Favourite objects: Kristine Crabb

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Kristine Crabb in her Ponsonby villa.

Kristine Crabb in her Ponsonby villa.

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Crown Lynn Tartan crockery. “They just match my kitchen perfectly and, like the house, they’re a classic design and beautiful. They feel like home."

Crown Lynn Tartan crockery. “They just match my kitchen perfectly and, like the house, they’re a classic design and beautiful. They feel like home.”

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Parata carving. “This piece is too amazing. It’s by a Ngaruawahia artist I met through my best friend at the end of last year. I don’t know, but maybe it heralded a new beginning."

Parata carving. “This piece is too amazing. It’s by a Ngaruawahia artist I met through my best friend at the end of last year. I don’t know, but maybe it heralded a new beginning.”

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Framed silhouette of her father (1965). “My parents each had one done during their honeymoon in Mexico. Mum sold hers when they broke up. I wish I had it, but I’ve got dad, and the image has become the inspiration for a new men’s line."

Framed silhouette of her father (1965). “My parents each had one done during their honeymoon in Mexico. Mum sold hers when they broke up. I wish I had it, but I’ve got dad, and the image has become the inspiration for a new men’s line.”

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Portraits of Nana Crabb. “These images give me a lot of hope, love and strength in remembering her. She reminds me to enjoy life on my own terms."

Portraits of Nana Crabb. “These images give me a lot of hope, love and strength in remembering her. She reminds me to enjoy life on my own terms.”

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Everyone needs a sanctuary after personal calamity.

In Kristine Crabb’s case, a breakup 18 months ago demanded an exit from her Kingsland home: a “hard-out do-up’’ with a history as an ad-hoc punk venue.

Maybe it was her urgent need for a pleasant space for her and her three children, but she lucked upon a Ponsonby villa that transported her back to her own happy childhood and the wonderful nana who lived just over the fence.

Parata carving. “This piece is too amazing. It’s by a Ngaruawahia artist I met through my best friend at the end of last year. I don’t know, but maybe it heralded a new beginning.”

Nana Crabb was unique, possibly the one true bohemian in Matamata; she was a singer, motorcyclist, chain smoker, prohibitionist and pilot who crossed the Tasman only months after Jean Batten did. Outsiders who didn’t quite mesh with your standard rural mores flocked to her, including her granddaughter, who would jump the fence to pick flowers and chase the peacocks as she danced up to her front door for a singalong.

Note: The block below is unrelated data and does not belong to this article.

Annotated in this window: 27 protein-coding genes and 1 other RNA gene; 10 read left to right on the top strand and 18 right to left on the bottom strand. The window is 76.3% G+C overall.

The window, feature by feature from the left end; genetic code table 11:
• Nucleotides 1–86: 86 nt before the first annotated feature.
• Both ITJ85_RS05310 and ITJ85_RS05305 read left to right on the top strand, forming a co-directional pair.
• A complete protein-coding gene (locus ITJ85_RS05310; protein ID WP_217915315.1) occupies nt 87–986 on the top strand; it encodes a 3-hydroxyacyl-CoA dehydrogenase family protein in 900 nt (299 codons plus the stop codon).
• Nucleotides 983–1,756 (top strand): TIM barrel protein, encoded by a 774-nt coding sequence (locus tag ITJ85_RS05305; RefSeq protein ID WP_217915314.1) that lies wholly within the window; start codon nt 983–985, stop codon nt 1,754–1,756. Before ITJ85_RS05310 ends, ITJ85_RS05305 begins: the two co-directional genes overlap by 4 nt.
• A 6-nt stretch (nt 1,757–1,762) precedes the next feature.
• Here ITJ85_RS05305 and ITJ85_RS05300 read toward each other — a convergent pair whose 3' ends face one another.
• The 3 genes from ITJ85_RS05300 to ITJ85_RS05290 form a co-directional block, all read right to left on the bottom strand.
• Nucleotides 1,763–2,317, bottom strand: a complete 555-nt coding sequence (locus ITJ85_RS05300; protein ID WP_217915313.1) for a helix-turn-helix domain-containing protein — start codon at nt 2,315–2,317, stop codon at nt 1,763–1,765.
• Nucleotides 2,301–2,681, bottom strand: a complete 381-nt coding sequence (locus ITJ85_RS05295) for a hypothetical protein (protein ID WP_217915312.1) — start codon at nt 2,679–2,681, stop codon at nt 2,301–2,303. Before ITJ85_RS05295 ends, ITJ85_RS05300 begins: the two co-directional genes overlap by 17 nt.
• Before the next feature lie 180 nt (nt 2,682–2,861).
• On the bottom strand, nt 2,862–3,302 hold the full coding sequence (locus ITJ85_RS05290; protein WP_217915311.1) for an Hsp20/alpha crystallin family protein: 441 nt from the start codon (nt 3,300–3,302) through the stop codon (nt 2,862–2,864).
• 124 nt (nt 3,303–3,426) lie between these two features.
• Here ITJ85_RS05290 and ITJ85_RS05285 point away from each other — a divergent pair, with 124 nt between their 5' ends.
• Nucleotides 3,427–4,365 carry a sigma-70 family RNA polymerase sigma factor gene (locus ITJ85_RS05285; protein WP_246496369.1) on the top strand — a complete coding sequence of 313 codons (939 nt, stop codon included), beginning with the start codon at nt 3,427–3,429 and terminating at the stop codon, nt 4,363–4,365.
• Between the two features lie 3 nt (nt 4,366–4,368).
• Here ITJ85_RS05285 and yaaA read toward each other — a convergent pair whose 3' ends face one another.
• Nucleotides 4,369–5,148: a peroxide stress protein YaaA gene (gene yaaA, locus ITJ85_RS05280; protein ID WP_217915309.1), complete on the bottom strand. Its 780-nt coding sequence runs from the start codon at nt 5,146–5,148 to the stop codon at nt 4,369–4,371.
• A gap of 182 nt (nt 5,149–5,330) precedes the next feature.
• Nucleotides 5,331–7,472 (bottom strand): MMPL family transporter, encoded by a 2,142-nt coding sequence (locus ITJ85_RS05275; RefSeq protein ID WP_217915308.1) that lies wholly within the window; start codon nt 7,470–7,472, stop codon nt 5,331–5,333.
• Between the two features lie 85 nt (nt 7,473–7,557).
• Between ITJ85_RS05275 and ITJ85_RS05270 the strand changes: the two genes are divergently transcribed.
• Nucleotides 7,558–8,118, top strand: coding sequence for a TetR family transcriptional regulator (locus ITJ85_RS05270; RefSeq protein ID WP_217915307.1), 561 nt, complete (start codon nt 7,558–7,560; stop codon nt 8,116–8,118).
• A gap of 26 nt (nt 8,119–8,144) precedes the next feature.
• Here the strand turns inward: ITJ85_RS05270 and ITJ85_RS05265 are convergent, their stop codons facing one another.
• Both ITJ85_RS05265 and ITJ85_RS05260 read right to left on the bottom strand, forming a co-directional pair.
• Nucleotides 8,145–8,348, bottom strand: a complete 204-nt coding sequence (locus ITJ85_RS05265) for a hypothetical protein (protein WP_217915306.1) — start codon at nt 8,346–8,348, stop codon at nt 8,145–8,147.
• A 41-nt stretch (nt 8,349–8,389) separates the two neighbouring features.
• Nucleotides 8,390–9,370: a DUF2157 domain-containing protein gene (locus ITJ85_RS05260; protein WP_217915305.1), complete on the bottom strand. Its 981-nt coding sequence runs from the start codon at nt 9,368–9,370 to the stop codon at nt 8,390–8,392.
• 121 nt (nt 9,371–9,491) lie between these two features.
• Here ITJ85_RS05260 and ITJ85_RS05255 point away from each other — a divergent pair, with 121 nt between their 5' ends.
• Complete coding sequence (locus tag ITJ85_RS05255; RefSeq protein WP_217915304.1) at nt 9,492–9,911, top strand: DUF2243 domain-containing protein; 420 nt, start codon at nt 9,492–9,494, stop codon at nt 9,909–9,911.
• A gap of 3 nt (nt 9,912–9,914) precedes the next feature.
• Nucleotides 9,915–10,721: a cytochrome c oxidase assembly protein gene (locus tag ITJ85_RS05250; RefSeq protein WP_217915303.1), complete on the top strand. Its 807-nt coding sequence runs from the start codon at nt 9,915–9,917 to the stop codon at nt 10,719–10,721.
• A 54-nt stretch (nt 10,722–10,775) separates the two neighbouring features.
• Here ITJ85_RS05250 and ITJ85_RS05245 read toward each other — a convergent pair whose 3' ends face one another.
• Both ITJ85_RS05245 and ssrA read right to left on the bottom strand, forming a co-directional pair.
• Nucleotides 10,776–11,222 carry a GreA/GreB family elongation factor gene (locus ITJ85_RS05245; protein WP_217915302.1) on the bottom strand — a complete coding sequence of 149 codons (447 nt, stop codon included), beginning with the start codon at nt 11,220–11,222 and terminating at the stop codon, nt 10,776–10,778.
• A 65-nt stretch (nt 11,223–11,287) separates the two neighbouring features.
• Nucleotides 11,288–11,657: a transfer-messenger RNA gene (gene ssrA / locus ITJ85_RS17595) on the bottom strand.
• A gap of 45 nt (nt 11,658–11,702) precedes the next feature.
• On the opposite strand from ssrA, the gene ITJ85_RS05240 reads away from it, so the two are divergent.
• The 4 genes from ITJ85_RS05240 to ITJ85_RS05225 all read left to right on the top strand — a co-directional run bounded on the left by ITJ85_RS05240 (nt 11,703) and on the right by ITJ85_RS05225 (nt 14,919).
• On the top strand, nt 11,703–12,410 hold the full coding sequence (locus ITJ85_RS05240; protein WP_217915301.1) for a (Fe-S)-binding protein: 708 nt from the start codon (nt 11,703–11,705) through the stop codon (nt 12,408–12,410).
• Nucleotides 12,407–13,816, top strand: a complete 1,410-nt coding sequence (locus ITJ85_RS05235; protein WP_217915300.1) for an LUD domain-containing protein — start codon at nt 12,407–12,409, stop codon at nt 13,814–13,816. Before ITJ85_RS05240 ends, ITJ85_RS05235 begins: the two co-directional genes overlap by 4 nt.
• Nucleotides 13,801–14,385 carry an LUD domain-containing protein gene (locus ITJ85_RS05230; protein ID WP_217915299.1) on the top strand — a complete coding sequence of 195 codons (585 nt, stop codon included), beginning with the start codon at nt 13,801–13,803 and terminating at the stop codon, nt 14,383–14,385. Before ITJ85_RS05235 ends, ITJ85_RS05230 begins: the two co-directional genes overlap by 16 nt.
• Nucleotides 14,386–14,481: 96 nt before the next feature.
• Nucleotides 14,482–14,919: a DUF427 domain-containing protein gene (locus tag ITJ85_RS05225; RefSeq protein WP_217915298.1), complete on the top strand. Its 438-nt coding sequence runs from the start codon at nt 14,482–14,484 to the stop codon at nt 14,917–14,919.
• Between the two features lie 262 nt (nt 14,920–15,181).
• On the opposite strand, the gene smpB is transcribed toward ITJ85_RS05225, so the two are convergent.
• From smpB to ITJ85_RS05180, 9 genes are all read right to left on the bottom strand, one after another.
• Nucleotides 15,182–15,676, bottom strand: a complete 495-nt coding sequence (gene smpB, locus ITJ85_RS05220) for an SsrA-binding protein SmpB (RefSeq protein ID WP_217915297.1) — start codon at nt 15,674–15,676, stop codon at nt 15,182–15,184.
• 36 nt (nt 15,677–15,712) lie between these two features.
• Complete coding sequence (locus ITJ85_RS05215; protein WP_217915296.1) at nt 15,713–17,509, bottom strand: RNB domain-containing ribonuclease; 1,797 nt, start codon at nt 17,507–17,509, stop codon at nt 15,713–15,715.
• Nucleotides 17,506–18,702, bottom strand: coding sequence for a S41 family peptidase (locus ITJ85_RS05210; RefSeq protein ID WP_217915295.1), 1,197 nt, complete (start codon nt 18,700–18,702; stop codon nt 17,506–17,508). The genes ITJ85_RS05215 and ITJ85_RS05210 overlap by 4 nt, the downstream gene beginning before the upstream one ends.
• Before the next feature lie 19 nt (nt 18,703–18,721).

It all came flooding back the moment she walked past the gate of her new home.

“It was the flowers – it was summer when I first saw this house – and there were flowers everywhere. I thought of Nana Crabb straight away. Then I saw the garden out the back; it was all wilderness and blooming, with bugs and native birds – I just loved it so much instantly.’’

Inside she found a home stubbornly shunning the trappings of contemporary design. “That’s my landlord – I love how he’s kept so much of the original form; so many of the houses around here have been renovated and it’s rare to find anywhere that doesn’t have an enormous, shiny island in the middle of the kitchen. He’s a wood man so the kitchen is full of kauri; the cupboards, the benches, the shelves, the table – it’s all kauri. It’s warm, comforting and chilled.

“So this is my haven now; it’s near town but feels like the country. And that Victorian architecture: I feel a real connection between it and my own clothes designs. They’re minimal, modern and feminine; and I see a lot of femininity in this house – it’s in the classic detailing and the peace.

“I spend a lot of time in my kitchen and I love hosting friends when I’m not too busy. That’s something I got from Nana Crabb too, that sense of singularity – doing what you want and what you think is right, and always remembering that family and friends come first.’’  


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